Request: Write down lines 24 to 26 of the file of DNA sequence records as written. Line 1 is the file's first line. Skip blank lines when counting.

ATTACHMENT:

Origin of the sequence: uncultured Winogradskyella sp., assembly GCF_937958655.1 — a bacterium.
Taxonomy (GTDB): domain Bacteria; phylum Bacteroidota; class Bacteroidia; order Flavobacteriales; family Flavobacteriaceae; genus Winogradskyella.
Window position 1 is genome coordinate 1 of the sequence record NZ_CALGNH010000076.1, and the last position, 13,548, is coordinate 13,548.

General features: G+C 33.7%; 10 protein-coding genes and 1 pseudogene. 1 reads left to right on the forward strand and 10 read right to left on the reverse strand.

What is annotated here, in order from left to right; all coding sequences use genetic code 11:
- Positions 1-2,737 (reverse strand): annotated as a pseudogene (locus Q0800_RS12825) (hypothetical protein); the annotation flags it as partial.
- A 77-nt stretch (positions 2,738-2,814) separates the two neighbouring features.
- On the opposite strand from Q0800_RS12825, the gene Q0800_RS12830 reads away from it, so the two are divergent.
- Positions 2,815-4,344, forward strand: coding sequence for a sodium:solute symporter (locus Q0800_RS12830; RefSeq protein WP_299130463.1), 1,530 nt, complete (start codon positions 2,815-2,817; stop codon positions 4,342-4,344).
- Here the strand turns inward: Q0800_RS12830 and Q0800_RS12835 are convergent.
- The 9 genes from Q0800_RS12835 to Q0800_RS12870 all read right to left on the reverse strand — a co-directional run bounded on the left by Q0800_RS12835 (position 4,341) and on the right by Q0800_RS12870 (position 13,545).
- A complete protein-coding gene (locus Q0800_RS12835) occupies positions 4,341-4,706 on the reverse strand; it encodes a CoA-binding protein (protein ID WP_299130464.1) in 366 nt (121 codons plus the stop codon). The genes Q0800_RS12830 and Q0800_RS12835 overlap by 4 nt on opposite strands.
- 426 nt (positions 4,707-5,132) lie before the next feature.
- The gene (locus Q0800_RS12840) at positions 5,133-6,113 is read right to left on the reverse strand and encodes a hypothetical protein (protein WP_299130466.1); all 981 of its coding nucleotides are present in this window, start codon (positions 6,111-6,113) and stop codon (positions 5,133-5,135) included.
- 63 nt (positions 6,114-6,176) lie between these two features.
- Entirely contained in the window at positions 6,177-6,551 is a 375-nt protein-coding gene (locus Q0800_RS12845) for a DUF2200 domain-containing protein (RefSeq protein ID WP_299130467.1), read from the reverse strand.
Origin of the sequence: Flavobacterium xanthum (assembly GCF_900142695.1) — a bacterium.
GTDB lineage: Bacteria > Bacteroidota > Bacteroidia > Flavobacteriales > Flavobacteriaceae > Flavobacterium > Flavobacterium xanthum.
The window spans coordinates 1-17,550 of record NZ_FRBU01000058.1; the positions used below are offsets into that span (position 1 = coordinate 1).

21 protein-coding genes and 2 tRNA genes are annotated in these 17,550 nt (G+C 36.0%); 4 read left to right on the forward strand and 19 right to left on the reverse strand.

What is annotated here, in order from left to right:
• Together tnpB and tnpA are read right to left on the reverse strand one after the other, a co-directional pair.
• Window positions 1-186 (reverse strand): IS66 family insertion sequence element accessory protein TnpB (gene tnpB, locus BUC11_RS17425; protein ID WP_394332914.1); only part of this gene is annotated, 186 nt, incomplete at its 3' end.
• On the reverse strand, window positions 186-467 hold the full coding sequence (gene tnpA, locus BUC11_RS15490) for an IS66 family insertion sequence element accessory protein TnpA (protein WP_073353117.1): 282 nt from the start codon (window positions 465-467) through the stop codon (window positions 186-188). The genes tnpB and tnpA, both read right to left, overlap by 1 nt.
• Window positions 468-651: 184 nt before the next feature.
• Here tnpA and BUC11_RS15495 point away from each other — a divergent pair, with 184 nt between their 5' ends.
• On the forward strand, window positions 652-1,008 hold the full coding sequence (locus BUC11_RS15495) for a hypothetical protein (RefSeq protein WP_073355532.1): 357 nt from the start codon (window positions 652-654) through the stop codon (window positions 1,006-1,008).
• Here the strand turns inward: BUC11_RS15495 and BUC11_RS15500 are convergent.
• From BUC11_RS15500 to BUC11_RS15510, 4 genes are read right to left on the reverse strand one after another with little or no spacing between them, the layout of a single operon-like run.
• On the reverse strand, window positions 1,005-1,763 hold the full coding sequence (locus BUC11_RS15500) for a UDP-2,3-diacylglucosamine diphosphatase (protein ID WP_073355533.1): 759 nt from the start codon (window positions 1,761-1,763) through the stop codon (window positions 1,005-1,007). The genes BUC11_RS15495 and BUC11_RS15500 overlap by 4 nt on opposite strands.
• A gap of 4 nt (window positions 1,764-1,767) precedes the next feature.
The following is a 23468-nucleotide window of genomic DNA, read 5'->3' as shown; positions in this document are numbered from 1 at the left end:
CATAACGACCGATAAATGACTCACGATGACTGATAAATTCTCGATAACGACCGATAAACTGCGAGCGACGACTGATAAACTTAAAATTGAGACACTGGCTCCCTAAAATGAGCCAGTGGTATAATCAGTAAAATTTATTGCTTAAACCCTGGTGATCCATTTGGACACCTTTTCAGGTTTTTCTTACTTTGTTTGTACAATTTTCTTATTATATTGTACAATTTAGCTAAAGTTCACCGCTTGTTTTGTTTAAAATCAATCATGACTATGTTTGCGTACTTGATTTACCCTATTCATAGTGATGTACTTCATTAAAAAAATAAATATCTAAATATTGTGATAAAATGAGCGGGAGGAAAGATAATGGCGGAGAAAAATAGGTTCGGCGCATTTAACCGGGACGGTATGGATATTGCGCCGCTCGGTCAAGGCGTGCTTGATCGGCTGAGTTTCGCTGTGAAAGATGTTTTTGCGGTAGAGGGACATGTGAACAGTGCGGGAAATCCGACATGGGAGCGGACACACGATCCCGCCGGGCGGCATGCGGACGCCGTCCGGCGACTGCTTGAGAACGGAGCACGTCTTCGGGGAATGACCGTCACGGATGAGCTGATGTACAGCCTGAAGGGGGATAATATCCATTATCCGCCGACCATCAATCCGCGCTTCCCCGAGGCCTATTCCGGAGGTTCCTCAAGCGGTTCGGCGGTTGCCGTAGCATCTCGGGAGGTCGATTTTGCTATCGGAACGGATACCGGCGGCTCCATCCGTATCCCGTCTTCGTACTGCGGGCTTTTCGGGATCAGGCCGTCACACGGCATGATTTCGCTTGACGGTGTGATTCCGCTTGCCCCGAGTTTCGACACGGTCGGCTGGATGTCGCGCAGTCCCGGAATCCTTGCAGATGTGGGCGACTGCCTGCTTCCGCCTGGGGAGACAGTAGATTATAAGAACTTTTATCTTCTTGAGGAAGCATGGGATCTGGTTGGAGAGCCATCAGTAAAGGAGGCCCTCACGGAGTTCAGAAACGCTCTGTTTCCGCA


• On the reverse strand, window positions 186-467 hold the full coding sequence (gene tnpA, locus BUC11_RS15490) for an IS66 family insertion sequence element accessory protein TnpA (protein WP_073353117.1): 282 nt from the start codon (window positions 465-467) through the stop codon (window positions 186-188). The genes tnpB and tnpA, both read right to left, overlap by 1 nt.
• Window positions 468-651: 184 nt before the next feature.
• Here tnpA and BUC11_RS15495 point away from each other — a divergent pair, with 184 nt between their 5' ends.